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I recently came across the following quote on the twitters, attributed to Albert Einstein:

Everybody is a genius. But if you judge a fish by its ability to climb a tree, it will live its whole life believing that it is stupid.

I doubt that it's a genuine quote, but is the implied claim that all fish are incapable of climbing trees true?

Related question: Did Einstein say the "if you judge a fish" quote that many are attributing to him?

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    Does each bon mot classify as a claim? What about: "Cow cannot catch a hare?" (Czech proverb) Moreover, even if it would be a claim, it does not speak about all fish, only about "a fish". I understand analysing absurdities like this may be a fun, but I think this site is about real and notable claims. – Suma Jul 22 '11 at 11:10
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    Actually its not a claim that fish are incapable of doing it, just that it is not reasonable to judge them by a criteria that is irrelevant to being a fish. – Chad Jul 22 '11 at 12:38
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    All extant mammals, reptiles, birds and amphibians are descended from fish, and therefore, cladistically speaking, are classified as fish. So in fact there are millions of fish that can climb trees. – Daniel Roseman Jul 23 '11 at 16:16
  • @Oddthinking: sorry for the bad edits. I thought the OP was doubting the authenticity of the quote. – George Chalhoub Apr 11 '15 at 5:18
  • @george: No problem. The edict to "Be Bold" when editing it always going to lead to going too far occasionally. Worth the cost. – Oddthinking Apr 11 '15 at 12:37
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There are several fish which are capable of achieving this:

Mangrove killifish
The mangrove killifish (Rivulus marmoratus), found among the mangroves in Florida, Latin American and Caribbean, is a strange fish indeed. For starters, this is the only vertebrate animal that is known to fertilize its own eggs. There are males and females, but most of these little fish are hermaphrodites.

Mangrove killifish are able to alter their gills to be able to live out of the water. When the water around the mangroves dries up, these fish climb up into the trees and hide in logs until the water returns. Once it's safe, they change their gills back and venture back to the water.

Climbing Gourami
Shirlie from Freshwater Aquariums told me about these fish when I was excitedly telling her about the mangrove killifish. I've always been a fan of the beautiful gouramis in my own aquarium, but I never knew that any of them could climb. They hail from Africa and Southern Asia.

One is called a climbing perch (Anabas testudineus). If the water it lives in dries out, it will climb out and travel in search of a new home. Its gills are spiny, and the climbing perch can use them (as well as its anal fin) to even climb up trees.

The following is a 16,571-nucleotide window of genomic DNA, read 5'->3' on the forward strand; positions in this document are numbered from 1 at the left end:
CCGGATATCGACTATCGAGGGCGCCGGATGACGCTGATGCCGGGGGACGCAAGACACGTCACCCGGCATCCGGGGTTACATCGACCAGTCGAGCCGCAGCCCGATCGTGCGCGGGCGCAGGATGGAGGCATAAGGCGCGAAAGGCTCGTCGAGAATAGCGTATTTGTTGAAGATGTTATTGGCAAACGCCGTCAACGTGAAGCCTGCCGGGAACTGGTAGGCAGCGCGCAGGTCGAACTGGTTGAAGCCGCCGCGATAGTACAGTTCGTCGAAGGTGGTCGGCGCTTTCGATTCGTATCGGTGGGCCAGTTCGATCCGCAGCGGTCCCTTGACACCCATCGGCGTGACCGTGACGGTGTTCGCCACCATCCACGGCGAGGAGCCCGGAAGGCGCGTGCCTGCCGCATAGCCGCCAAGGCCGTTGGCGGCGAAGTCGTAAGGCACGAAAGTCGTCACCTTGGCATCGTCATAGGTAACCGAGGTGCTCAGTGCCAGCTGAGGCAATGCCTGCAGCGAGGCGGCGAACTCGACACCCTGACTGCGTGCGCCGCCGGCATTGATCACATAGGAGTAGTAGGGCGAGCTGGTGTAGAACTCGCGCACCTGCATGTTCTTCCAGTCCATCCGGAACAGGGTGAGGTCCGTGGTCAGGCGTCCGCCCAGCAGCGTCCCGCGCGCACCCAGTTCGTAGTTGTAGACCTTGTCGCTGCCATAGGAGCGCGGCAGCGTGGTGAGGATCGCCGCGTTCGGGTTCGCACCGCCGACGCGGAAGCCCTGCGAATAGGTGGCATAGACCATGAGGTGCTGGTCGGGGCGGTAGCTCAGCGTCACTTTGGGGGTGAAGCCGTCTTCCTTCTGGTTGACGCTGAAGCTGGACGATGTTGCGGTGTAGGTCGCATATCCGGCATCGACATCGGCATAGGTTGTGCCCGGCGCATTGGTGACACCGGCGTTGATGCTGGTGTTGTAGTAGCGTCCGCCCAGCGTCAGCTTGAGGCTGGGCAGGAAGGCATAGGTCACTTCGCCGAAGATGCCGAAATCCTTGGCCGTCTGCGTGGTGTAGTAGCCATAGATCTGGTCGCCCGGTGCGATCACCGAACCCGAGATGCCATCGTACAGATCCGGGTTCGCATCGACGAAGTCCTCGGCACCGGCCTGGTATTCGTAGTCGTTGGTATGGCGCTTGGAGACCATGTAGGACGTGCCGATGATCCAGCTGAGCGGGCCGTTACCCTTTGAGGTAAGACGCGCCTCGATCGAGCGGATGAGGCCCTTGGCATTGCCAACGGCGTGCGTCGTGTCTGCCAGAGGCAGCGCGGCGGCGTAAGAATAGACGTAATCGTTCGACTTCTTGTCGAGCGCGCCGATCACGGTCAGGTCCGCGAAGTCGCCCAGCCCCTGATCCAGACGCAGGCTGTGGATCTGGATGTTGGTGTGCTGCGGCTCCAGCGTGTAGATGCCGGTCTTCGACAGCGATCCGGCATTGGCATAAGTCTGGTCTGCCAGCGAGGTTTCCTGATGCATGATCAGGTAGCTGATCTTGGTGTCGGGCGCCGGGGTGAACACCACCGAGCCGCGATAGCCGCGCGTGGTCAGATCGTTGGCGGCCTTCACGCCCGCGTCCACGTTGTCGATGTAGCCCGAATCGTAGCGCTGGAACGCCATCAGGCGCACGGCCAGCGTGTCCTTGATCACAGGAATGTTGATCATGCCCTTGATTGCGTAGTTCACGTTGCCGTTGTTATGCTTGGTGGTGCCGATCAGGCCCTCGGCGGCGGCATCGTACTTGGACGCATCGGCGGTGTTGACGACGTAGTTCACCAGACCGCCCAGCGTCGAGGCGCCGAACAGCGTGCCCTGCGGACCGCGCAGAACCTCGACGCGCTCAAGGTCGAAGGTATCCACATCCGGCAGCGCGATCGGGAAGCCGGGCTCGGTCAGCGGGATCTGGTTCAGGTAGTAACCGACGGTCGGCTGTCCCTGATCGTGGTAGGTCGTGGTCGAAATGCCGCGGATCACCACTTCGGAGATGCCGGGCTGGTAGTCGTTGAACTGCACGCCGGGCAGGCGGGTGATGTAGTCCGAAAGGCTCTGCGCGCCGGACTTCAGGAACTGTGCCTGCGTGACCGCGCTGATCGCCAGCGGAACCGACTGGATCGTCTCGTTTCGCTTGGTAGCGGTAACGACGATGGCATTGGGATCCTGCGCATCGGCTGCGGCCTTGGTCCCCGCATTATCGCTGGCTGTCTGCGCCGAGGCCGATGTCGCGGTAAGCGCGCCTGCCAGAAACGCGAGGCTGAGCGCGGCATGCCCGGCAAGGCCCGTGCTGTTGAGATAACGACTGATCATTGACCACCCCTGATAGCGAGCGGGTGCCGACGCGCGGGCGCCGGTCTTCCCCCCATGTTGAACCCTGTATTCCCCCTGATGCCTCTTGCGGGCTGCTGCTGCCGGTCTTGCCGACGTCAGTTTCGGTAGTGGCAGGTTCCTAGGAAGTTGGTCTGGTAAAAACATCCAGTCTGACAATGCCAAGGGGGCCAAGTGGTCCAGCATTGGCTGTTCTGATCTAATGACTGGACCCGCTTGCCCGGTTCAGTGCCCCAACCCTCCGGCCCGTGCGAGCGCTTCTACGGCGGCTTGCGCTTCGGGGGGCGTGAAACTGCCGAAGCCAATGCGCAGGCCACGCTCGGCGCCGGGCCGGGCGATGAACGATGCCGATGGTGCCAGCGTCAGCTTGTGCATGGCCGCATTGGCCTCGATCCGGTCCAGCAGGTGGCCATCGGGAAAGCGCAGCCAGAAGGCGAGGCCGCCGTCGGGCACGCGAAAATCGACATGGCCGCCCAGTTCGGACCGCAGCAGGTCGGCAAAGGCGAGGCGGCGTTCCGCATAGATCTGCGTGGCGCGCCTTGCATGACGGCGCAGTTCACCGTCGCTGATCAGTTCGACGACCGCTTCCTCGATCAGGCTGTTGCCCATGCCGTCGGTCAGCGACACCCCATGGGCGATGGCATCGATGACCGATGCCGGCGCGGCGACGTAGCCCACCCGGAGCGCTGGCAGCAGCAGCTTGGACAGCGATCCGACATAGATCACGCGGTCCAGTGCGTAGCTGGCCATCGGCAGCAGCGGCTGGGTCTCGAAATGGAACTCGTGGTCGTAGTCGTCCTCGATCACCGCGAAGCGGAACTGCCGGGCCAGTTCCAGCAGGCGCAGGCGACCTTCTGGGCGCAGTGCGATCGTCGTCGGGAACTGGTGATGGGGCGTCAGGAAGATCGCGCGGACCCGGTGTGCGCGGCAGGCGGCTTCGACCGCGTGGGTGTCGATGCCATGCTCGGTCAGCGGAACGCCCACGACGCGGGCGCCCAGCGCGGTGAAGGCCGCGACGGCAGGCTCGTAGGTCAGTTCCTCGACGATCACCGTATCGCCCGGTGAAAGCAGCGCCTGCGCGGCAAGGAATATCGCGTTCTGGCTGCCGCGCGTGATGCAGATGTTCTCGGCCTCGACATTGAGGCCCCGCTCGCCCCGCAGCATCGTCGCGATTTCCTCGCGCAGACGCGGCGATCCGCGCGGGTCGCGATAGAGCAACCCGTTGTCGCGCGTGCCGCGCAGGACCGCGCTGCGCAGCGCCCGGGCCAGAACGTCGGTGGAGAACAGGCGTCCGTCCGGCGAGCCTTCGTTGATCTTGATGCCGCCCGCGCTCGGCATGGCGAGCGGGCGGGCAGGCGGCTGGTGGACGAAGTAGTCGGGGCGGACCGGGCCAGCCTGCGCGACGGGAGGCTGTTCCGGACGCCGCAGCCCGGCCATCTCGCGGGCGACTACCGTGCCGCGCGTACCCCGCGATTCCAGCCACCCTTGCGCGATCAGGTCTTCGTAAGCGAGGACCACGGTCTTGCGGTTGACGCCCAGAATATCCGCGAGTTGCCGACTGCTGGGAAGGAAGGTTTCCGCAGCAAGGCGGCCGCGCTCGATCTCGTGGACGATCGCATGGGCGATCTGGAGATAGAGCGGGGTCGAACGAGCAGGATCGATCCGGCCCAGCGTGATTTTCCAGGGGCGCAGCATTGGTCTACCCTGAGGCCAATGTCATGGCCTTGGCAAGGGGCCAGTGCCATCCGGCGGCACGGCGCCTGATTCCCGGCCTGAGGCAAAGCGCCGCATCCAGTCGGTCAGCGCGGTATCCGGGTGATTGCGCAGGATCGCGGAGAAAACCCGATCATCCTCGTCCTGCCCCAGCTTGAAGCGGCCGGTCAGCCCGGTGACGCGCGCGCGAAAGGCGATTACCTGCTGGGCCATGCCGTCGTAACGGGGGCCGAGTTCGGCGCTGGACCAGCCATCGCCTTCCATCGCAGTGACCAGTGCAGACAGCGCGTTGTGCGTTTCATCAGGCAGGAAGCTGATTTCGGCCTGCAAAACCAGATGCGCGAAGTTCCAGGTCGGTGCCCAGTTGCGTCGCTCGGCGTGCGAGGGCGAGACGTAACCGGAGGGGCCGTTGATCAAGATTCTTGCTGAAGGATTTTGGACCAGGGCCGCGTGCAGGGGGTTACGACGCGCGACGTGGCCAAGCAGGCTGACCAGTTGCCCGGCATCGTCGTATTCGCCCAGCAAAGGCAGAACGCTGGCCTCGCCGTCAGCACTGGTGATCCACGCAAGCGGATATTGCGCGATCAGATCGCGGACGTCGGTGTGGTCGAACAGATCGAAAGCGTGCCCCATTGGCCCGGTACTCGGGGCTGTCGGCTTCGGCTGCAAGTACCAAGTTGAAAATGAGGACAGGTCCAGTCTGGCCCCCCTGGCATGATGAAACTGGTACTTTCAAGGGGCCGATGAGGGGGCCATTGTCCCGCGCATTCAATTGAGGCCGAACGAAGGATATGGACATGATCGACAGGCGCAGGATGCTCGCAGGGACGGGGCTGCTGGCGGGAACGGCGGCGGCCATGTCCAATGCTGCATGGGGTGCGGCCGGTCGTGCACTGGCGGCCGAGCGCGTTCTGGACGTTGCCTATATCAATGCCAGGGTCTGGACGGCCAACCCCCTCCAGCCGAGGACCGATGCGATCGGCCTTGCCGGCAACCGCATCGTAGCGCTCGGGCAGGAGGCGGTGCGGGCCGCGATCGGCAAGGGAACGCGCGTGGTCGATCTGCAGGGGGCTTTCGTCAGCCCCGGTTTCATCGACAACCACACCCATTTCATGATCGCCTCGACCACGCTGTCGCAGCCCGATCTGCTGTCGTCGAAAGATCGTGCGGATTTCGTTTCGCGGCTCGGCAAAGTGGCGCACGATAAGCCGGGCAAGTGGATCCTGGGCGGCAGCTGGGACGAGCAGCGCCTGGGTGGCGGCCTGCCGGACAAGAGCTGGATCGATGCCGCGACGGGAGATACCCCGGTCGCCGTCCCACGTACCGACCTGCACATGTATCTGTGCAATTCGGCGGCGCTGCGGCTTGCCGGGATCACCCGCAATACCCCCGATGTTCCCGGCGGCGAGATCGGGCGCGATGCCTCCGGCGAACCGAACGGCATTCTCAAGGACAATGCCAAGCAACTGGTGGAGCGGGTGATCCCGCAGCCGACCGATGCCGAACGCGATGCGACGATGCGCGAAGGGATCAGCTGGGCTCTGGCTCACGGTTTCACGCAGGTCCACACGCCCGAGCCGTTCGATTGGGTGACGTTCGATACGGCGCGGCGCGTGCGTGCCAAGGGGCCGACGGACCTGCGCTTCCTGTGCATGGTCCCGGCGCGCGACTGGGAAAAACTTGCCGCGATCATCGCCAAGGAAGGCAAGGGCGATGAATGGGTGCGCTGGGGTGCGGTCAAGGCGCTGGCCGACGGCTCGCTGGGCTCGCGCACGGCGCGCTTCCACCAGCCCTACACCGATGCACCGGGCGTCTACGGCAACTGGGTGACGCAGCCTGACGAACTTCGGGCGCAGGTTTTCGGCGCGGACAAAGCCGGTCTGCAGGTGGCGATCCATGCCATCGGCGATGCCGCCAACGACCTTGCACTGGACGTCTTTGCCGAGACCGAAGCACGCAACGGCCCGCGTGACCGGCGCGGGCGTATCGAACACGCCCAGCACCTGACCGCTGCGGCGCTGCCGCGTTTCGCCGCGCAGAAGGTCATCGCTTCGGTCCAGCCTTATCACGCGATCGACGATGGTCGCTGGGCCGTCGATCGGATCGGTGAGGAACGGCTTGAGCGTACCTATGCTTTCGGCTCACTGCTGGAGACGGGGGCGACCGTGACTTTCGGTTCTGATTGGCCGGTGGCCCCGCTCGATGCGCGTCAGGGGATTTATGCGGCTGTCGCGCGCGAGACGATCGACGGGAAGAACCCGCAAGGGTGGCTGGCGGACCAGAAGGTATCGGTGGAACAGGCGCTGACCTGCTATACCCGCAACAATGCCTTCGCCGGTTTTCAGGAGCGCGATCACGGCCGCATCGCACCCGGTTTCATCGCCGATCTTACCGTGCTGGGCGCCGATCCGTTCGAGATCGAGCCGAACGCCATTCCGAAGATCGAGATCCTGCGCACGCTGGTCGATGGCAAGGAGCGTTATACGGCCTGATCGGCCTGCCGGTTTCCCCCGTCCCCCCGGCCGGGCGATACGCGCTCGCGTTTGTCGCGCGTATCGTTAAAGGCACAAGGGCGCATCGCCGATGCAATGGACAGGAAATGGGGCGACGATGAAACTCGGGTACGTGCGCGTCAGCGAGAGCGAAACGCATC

Climbing Catfish
Finally, scientists have discovered Lithogenes wahari recently. This member of the catfish family can actually grasp with its pelvic fin. They have been finding specimens clinging to rocks, but it's not a stretch to think that they could climb trees too. This fish also has a sort of bony armor that protects its head and tail.

From the Science Centric regarding the climbing catfish:

the bony armour that protects its head and tail, and a grasping pelvic fin that allows it to climb vertical surfaces.

It's definitely true that some fish can climb trees. It's certain that they don't do it very often.

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    +1 for gouramis. You'd better make sure there's nothing in the tank they can use to escape or you're liable to find them on the floor one day... – jwenting Jul 22 '11 at 13:13
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    I love it when the answer validates the question. – John Rhoades Jul 22 '11 at 13:57
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    But we don't judge Einstein on his knowledge of curious biology, do we? That would be like judging a fish by it's ability to climb a tree. – user unknown Jul 22 '11 at 16:11
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    Great. Now my goldfish, who read this over my shoulder, feel stupid. Thanks a lot. – Adam Davis Jul 23 '11 at 20:37
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    @AdamDavis: Don't worry, he won't even remember in 2-3 seconds. – Flimzy Oct 27 '11 at 2:44
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What a ridiculous question! Of course not!... Oh, wait... Errr.

Yes

There are more than one fish that can climb trees. [Reference: Quantum Biologist, which is "only" a blog, I dug further.]

One example that the Quantum Biologist describes is the Mangrove Rivulus.

They lose their aggressive habits, climb the nearest tree or rotting log, and stuff themselves into the cracks and insect-bored holes. Their physiology changes: instead of breathing through their gills, they breathe (and excrete waste) through their skin. They can stay that way, a literal fish out of water, for over two months, just waiting in the trees for rain to come.

Source: Quantum Biologist

I found several sources (including Reuters) that confirmed it could live outside of the water, inside damp logs and crab burrows for long periods during dry spells, but I couldn't find any that use the word "climb". The Florida Museum of Natural History use the term "slithering and flipping" in its search for a place to hide.

There's a YouTube video showing the fish inside a log, but the quality is very poor, and hardly proof of anything.

The US Department of Commerce has declared it a Species of Concern.

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